13. Great article!
    My concern with making the move to leave my mobile phone at home during a shopping trip or other errands, or in bag on silent at work, is my worry that someone (my wife or a school teacher) needs to get hold of me urgently because something has happened to my daughter. Or a similar urgent communication requirement. Is this irrational? Or is it the utility fallacy?

    • Hi David, I thought about this too and one solution is to have a second phone like a flip phone that you have on you at all times, or even a smartwatch with only calling enabled. If you have a different number, give this only to your family and they can contact you when they need to.

  14. I too feel like I am wasting my life away. I spend endless hours every evening scrolling through Instagram and watching vlogs YouTube. It gets to a point where I feel as though I am living life derivatively. I like the idea of leaving my phone behind during the day. But my mind inevitably worries and thinks what if I run into a situation where I NEED my phone? What if I miss out on an urgent text or phone call during the day?

  15. For me this is going to be a motivational article. I spend most of the time with mobile phone. Brady did well and using phone just for benefits. But most people are just hooked on with phones only. You can see while travelling, driving and eating, they use phones. This article can help them to get rid of this habit. When we were not having mobile phones, we were happy, and meet people. Now we can see them but can’t feel them.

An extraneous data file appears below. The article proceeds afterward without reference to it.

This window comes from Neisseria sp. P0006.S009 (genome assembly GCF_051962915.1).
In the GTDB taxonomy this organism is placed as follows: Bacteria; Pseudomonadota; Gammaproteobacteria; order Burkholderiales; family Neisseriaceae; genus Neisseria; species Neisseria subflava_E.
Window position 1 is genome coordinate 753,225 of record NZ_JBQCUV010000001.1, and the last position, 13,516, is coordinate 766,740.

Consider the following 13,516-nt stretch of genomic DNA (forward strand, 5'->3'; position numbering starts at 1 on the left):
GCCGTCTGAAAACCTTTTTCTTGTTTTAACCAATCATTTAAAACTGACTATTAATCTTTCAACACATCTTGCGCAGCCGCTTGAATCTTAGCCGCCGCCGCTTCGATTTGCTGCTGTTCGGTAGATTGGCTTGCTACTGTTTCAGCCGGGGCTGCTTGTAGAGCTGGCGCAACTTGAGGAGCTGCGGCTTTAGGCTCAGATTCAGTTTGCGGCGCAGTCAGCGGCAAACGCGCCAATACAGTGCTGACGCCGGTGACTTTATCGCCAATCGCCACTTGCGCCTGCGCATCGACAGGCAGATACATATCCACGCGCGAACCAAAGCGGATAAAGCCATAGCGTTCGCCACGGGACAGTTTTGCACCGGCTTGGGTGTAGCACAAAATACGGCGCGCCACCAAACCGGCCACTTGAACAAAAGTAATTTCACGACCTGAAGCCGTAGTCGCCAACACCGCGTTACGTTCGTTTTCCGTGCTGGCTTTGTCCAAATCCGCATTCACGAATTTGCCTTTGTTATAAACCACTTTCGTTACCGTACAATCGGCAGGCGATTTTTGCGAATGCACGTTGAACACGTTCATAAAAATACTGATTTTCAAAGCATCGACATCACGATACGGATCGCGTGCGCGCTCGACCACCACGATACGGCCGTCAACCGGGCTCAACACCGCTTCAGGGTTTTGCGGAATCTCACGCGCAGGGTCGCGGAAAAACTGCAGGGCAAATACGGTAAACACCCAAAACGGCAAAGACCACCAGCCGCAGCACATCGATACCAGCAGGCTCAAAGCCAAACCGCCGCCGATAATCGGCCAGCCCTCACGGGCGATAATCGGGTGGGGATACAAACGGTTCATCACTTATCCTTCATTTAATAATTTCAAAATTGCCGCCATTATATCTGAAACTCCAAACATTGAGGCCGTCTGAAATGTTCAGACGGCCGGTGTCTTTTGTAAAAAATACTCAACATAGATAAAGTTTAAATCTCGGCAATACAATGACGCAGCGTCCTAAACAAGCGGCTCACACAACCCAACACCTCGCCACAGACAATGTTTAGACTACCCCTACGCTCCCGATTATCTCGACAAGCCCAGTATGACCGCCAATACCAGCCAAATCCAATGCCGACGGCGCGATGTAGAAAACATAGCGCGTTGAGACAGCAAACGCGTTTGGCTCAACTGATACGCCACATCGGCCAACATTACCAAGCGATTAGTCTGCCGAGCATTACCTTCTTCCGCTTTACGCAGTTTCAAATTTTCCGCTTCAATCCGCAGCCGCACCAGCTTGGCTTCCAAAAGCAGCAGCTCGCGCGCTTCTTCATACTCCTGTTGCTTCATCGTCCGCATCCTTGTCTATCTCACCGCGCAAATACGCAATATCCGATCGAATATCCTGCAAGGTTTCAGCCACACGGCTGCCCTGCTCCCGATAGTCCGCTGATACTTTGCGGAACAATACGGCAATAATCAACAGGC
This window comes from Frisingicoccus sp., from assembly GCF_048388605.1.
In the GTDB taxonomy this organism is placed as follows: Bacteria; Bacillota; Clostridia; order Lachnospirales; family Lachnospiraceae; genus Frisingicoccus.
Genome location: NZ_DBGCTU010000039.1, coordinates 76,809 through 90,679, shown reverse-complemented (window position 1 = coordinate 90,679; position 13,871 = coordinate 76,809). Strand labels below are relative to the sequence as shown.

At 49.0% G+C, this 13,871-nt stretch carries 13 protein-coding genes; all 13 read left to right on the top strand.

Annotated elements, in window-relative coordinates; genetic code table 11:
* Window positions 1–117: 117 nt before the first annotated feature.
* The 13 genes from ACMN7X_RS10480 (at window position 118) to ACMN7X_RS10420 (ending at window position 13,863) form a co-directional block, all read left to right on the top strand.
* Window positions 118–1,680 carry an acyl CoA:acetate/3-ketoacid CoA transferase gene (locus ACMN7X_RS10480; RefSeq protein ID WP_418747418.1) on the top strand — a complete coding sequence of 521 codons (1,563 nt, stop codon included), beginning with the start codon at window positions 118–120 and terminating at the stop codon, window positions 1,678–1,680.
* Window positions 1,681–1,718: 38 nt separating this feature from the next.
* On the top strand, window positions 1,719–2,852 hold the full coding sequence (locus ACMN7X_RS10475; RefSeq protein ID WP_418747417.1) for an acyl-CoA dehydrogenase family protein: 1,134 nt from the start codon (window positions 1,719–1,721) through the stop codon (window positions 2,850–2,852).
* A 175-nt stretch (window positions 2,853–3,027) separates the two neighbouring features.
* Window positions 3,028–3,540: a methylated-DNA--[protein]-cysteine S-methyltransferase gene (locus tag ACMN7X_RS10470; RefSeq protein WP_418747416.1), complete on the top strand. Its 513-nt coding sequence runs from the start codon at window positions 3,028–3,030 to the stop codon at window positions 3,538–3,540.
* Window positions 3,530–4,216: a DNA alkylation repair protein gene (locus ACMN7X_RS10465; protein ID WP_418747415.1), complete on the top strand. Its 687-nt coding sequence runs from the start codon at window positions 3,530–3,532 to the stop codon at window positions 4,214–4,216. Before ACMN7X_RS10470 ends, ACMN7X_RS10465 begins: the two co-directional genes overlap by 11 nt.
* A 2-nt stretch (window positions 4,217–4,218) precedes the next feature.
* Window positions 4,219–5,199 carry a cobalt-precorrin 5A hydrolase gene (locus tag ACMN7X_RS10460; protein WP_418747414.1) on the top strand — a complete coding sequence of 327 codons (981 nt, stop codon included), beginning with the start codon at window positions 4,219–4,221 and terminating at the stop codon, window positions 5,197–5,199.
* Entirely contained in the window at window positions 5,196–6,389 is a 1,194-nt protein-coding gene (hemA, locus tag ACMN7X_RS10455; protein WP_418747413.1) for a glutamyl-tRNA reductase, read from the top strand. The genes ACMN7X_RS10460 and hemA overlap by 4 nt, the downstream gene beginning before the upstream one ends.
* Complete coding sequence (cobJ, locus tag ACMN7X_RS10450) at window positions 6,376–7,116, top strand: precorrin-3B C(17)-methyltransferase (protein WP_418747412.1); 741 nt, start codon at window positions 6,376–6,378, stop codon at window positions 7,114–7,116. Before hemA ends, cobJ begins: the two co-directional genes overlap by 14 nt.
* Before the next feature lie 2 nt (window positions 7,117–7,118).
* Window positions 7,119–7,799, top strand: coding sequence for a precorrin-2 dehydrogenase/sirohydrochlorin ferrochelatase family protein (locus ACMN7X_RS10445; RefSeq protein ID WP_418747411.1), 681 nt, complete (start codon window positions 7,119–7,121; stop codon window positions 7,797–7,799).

16. I’ve never been disappointed reading the latest Cal Newport insight. There are definitely two parts to this, one being leaving his phone at home, and the other being filling that time by getting out of his comfort zone. Personally, I deleted my social media and used my phone much less, but what I’ve found is that I use my computer much more since I never consciously decided what to make of the newfound time.

  17. I really want to minimize my phone usage but unfortunately, at Uni, important communication happens via text or email, therefore, I can never really turn off my phone or leave it at home. I don’t know what to do..

  18. For those who smoke to assist fight stress, attempt going for a walk,
    taking part in with aan animal, or taking time to do something you love as a substitute off
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  19. Inspired by Cal Newport’s position on digital minimalism I switched to a flip phone. I would still carry my smartphone with me in a backpack, however it had no SIM card in it and therefore no internet access. I made a commitment to keeping my smartphone in my backpack unless I have a real use for it.

    Within a couple days of this it gave me a very similar feeling as being on a silent mediation retreat. Your attention is suddenly freed up. I can’t overstate the utility of allowing your brain to have these gaps in your day of silence – especially for knowledge workers who need time to be “off” to let their brain churn ideas without having to process more data constantly.